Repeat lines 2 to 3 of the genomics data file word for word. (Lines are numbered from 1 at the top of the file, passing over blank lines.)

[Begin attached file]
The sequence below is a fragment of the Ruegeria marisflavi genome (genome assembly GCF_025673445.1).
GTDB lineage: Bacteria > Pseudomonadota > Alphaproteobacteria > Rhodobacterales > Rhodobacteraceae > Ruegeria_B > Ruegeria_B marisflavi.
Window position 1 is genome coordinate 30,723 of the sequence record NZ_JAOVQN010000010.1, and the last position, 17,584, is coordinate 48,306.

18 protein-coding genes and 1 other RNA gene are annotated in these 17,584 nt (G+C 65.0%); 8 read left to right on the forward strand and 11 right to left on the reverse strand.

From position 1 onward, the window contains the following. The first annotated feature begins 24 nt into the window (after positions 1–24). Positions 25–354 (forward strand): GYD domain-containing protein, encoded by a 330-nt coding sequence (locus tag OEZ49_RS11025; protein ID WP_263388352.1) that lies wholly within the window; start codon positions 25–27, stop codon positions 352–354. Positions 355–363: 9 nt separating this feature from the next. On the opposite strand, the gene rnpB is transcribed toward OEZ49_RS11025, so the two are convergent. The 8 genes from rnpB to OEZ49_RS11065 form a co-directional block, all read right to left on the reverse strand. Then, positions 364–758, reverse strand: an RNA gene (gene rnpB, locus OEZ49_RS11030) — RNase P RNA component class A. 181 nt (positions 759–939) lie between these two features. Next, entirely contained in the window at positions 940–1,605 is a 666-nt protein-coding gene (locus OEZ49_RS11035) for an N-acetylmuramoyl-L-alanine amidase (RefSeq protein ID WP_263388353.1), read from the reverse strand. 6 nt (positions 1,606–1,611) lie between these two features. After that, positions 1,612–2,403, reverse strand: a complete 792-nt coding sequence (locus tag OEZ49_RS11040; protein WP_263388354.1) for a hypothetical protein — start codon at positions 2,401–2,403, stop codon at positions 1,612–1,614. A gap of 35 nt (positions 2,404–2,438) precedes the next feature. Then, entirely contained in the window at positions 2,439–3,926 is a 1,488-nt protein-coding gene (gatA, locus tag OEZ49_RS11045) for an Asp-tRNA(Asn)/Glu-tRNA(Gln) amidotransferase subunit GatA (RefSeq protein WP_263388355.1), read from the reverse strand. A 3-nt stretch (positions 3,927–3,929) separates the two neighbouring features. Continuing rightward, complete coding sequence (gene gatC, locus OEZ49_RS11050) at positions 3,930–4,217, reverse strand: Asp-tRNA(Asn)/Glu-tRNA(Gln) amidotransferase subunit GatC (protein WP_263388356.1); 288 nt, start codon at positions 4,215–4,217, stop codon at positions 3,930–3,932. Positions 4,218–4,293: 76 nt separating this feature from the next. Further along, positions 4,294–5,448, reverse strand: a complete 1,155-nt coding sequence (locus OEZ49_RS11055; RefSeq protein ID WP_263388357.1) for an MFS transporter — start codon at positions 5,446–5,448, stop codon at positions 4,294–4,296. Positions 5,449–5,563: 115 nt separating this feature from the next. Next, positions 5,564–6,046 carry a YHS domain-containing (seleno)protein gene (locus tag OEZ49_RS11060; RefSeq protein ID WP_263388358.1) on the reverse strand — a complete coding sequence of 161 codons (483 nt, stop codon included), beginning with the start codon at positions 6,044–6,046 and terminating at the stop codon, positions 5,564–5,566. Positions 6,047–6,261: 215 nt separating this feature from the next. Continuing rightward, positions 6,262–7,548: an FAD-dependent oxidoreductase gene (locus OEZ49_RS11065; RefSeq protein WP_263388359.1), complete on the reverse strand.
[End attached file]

GTDB lineage: Bacteria > Pseudomonadota > Alphaproteobacteria > Rhodobacterales > Rhodobacteraceae > Ruegeria_B > Ruegeria_B marisflavi.
Window position 1 is genome coordinate 30,723 of the sequence record NZ_JAOVQN010000010.1, and the last position, 17,584, is coordinate 48,306.